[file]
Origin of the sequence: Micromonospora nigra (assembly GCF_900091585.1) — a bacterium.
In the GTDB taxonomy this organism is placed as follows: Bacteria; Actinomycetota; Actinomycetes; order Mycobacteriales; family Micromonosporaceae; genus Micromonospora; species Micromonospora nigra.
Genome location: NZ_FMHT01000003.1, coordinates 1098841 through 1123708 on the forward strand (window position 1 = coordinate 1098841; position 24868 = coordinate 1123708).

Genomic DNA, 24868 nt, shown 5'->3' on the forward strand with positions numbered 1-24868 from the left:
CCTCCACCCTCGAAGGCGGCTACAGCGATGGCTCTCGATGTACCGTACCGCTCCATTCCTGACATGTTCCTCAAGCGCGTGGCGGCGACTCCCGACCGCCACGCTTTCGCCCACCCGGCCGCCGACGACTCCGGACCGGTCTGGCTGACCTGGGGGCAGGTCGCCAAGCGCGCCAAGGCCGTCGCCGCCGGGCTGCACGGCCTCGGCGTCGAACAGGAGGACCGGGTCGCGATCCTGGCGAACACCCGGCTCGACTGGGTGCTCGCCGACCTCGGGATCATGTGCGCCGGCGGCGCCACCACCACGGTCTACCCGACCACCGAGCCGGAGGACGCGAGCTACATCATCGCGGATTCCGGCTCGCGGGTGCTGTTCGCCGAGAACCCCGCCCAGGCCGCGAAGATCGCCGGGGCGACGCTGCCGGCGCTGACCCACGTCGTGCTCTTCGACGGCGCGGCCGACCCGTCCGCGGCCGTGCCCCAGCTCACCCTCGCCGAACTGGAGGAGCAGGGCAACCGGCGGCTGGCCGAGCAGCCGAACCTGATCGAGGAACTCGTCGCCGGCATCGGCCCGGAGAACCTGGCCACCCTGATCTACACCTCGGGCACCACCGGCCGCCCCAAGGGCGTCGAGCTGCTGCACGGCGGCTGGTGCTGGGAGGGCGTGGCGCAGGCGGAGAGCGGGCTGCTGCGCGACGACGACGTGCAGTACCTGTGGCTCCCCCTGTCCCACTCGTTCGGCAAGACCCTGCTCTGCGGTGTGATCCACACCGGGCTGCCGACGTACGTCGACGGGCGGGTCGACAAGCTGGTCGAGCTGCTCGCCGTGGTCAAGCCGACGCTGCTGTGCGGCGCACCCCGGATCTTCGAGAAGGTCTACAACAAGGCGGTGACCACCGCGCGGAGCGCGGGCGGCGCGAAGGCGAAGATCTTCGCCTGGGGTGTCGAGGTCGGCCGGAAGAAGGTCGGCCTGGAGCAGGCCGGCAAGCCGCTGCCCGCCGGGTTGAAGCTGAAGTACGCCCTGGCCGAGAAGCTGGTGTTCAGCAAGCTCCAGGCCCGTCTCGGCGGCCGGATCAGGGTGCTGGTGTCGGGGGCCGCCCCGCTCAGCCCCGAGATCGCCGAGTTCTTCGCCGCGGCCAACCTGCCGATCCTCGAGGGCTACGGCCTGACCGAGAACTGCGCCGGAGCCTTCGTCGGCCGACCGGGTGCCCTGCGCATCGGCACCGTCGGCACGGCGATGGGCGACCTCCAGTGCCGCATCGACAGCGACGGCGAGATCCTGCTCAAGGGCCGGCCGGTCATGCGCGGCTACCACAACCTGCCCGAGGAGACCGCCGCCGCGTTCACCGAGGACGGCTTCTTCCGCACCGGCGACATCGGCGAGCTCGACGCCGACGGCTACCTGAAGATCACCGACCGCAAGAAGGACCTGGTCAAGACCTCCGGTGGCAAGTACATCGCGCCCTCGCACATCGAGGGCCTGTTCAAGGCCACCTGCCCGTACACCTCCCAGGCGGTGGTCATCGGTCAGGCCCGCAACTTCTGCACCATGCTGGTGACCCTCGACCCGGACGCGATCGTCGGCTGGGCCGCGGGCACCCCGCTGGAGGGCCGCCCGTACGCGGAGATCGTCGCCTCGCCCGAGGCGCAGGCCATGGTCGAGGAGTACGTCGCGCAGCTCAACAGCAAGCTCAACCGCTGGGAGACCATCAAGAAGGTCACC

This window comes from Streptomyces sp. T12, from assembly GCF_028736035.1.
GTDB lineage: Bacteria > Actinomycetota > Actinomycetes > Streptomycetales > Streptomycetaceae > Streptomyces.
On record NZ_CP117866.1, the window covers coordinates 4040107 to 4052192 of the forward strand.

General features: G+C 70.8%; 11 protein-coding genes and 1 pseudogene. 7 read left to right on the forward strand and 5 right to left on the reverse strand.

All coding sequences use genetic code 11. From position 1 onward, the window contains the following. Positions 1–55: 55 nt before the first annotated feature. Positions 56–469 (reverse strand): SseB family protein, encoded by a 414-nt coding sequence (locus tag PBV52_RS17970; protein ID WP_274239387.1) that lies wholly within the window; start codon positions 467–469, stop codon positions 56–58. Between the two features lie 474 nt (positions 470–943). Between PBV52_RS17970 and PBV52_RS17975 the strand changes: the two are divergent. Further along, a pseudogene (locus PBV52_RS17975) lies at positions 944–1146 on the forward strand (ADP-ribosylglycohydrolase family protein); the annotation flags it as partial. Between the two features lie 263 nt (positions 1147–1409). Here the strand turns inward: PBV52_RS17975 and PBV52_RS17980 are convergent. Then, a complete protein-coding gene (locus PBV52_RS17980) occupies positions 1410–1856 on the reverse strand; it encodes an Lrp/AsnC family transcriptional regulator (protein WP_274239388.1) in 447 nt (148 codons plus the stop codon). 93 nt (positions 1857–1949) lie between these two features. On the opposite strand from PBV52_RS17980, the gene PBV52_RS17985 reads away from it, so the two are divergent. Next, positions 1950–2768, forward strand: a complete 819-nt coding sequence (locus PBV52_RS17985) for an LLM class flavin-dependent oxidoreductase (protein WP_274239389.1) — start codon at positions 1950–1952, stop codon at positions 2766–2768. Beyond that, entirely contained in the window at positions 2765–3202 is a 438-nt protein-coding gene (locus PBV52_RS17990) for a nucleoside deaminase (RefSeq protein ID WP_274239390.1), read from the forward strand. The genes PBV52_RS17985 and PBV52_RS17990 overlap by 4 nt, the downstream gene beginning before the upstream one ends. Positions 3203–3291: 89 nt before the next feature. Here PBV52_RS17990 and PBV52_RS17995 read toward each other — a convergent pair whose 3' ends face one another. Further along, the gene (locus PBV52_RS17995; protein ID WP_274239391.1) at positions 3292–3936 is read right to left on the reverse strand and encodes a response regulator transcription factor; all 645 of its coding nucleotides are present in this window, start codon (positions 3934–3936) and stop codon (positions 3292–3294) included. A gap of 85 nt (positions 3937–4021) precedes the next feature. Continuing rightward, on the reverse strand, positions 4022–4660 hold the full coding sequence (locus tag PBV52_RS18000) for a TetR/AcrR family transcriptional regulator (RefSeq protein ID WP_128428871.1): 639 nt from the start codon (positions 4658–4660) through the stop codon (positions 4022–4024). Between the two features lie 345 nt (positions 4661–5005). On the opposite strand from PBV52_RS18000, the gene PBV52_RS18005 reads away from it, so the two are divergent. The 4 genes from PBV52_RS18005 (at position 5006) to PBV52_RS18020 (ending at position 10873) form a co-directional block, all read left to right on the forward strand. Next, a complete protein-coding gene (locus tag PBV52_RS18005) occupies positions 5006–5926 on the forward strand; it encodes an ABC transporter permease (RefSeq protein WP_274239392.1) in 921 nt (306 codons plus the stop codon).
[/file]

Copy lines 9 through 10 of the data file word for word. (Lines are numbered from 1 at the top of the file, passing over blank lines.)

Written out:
General features: G+C 70.8%; 11 protein-coding genes and 1 pseudogene. 7 read left to right on the forward strand and 5 right to left on the reverse strand.

All coding sequences use genetic code 11. From position 1 onward, the window contains the following. Positions 1–55: 55 nt before the first annotated feature. Positions 56–469 (reverse strand): SseB family protein, encoded by a 414-nt coding sequence (locus tag PBV52_RS17970; protein ID WP_274239387.1) that lies wholly within the window; start codon positions 467–469, stop codon positions 56–58. Between the two features lie 474 nt (positions 470–943). Between PBV52_RS17970 and PBV52_RS17975 the strand changes: the two are divergent. Further along, a pseudogene (locus PBV52_RS17975) lies at positions 944–1146 on the forward strand (ADP-ribosylglycohydrolase family protein); the annotation flags it as partial. Between the two features lie 263 nt (positions 1147–1409). Here the strand turns inward: PBV52_RS17975 and PBV52_RS17980 are convergent. Then, a complete protein-coding gene (locus PBV52_RS17980) occupies positions 1410–1856 on the reverse strand; it encodes an Lrp/AsnC family transcriptional regulator (protein WP_274239388.1) in 447 nt (148 codons plus the stop codon). 93 nt (positions 1857–1949) lie between these two features. On the opposite strand from PBV52_RS17980, the gene PBV52_RS17985 reads away from it, so the two are divergent. Next, positions 1950–2768, forward strand: a complete 819-nt coding sequence (locus PBV52_RS17985) for an LLM class flavin-dependent oxidoreductase (protein WP_274239389.1) — start codon at positions 1950–1952, stop codon at positions 2766–2768. Beyond that, entirely contained in the window at positions 2765–3202 is a 438-nt protein-coding gene (locus PBV52_RS17990) for a nucleoside deaminase (RefSeq protein ID WP_274239390.1), read from the forward strand. The genes PBV52_RS17985 and PBV52_RS17990 overlap by 4 nt, the downstream gene beginning before the upstream one ends. Positions 3203–3291: 89 nt before the next feature. Here PBV52_RS17990 and PBV52_RS17995 read toward each other — a convergent pair whose 3' ends face one another. Further along, the gene (locus PBV52_RS17995; protein ID WP_274239391.1) at positions 3292–3936 is read right to left on the reverse strand and encodes a response regulator transcription factor; all 645 of its coding nucleotides are present in this window, start codon (positions 3934–3936) and stop codon (positions 3292–3294) included. A gap of 85 nt (positions 3937–4021) precedes the next feature. Continuing rightward, on the reverse strand, positions 4022–4660 hold the full coding sequence (locus tag PBV52_RS18000) for a TetR/AcrR family transcriptional regulator (RefSeq protein ID WP_128428871.1): 639 nt from the start codon (positions 4658–4660) through the stop codon (positions 4022–4024). Between the two features lie 345 nt (positions 4661–5005). On the opposite strand from PBV52_RS18000, the gene PBV52_RS18005 reads away from it, so the two are divergent. The 4 genes from PBV52_RS18005 (at position 5006) to PBV52_RS18020 (ending at position 10873) form a co-directional block, all read left to right on the forward strand. Next, a complete protein-coding gene (locus tag PBV52_RS18005) occupies positions 5006–5926 on the forward strand; it encodes an ABC transporter permease (RefSeq protein WP_274239392.1) in 921 nt (306 codons plus the stop codon).